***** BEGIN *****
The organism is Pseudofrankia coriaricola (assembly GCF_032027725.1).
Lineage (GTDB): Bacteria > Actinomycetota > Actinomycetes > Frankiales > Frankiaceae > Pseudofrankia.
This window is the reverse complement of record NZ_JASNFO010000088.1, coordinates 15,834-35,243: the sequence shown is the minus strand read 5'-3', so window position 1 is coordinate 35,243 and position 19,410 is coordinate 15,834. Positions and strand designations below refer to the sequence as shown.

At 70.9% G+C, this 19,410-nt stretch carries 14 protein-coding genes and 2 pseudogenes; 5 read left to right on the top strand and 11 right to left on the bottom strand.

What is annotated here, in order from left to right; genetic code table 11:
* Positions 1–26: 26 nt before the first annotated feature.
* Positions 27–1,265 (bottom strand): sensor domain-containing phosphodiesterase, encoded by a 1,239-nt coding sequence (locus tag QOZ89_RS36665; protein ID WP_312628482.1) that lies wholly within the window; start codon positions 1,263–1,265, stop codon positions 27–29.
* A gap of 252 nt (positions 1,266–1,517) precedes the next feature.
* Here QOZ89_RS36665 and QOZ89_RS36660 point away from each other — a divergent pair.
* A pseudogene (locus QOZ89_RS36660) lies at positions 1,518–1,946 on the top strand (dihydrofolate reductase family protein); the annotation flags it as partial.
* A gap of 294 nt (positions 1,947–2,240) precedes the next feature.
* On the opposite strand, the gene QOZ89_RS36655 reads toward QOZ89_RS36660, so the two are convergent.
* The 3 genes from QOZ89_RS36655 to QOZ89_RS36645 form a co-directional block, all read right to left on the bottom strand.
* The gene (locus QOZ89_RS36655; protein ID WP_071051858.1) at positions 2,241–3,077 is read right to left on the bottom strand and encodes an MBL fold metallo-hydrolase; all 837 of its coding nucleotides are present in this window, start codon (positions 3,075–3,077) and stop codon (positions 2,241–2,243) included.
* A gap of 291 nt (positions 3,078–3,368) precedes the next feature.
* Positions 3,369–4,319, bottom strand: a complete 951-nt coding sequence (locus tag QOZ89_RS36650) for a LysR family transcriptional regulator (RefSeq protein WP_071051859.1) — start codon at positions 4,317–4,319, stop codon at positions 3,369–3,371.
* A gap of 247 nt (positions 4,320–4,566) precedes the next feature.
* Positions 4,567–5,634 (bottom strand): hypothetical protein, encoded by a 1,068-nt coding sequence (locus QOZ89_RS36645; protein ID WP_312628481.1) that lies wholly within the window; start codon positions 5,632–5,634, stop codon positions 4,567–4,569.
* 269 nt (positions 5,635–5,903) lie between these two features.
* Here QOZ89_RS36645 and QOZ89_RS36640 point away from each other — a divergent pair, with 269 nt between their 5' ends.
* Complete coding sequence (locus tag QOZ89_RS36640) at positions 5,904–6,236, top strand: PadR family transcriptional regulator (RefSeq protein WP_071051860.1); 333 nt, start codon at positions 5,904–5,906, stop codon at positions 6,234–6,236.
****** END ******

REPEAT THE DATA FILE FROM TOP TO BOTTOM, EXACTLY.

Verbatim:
The organism is Pseudofrankia coriaricola (assembly GCF_032027725.1).
Lineage (GTDB): Bacteria > Actinomycetota > Actinomycetes > Frankiales > Frankiaceae > Pseudofrankia.
This window is the reverse complement of record NZ_JASNFO010000088.1, coordinates 15,834-35,243: the sequence shown is the minus strand read 5'-3', so window position 1 is coordinate 35,243 and position 19,410 is coordinate 15,834. Positions and strand designations below refer to the sequence as shown.

At 70.9% G+C, this 19,410-nt stretch carries 14 protein-coding genes and 2 pseudogenes; 5 read left to right on the top strand and 11 right to left on the bottom strand.

What is annotated here, in order from left to right; genetic code table 11:
* Positions 1–26: 26 nt before the first annotated feature.
* Positions 27–1,265 (bottom strand): sensor domain-containing phosphodiesterase, encoded by a 1,239-nt coding sequence (locus tag QOZ89_RS36665; protein ID WP_312628482.1) that lies wholly within the window; start codon positions 1,263–1,265, stop codon positions 27–29.
* A gap of 252 nt (positions 1,266–1,517) precedes the next feature.
* Here QOZ89_RS36665 and QOZ89_RS36660 point away from each other — a divergent pair.
* A pseudogene (locus QOZ89_RS36660) lies at positions 1,518–1,946 on the top strand (dihydrofolate reductase family protein); the annotation flags it as partial.
* A gap of 294 nt (positions 1,947–2,240) precedes the next feature.
* On the opposite strand, the gene QOZ89_RS36655 reads toward QOZ89_RS36660, so the two are convergent.
* The 3 genes from QOZ89_RS36655 to QOZ89_RS36645 form a co-directional block, all read right to left on the bottom strand.
* The gene (locus QOZ89_RS36655; protein ID WP_071051858.1) at positions 2,241–3,077 is read right to left on the bottom strand and encodes an MBL fold metallo-hydrolase; all 837 of its coding nucleotides are present in this window, start codon (positions 3,075–3,077) and stop codon (positions 2,241–2,243) included.
* A gap of 291 nt (positions 3,078–3,368) precedes the next feature.
* Positions 3,369–4,319, bottom strand: a complete 951-nt coding sequence (locus tag QOZ89_RS36650) for a LysR family transcriptional regulator (RefSeq protein WP_071051859.1) — start codon at positions 4,317–4,319, stop codon at positions 3,369–3,371.
* A gap of 247 nt (positions 4,320–4,566) precedes the next feature.
* Positions 4,567–5,634 (bottom strand): hypothetical protein, encoded by a 1,068-nt coding sequence (locus QOZ89_RS36645; protein ID WP_312628481.1) that lies wholly within the window; start codon positions 5,632–5,634, stop codon positions 4,567–4,569.
* 269 nt (positions 5,635–5,903) lie between these two features.
* Here QOZ89_RS36645 and QOZ89_RS36640 point away from each other — a divergent pair, with 269 nt between their 5' ends.
* Complete coding sequence (locus tag QOZ89_RS36640) at positions 5,904–6,236, top strand: PadR family transcriptional regulator (RefSeq protein WP_071051860.1); 333 nt, start codon at positions 5,904–5,906, stop codon at positions 6,234–6,236.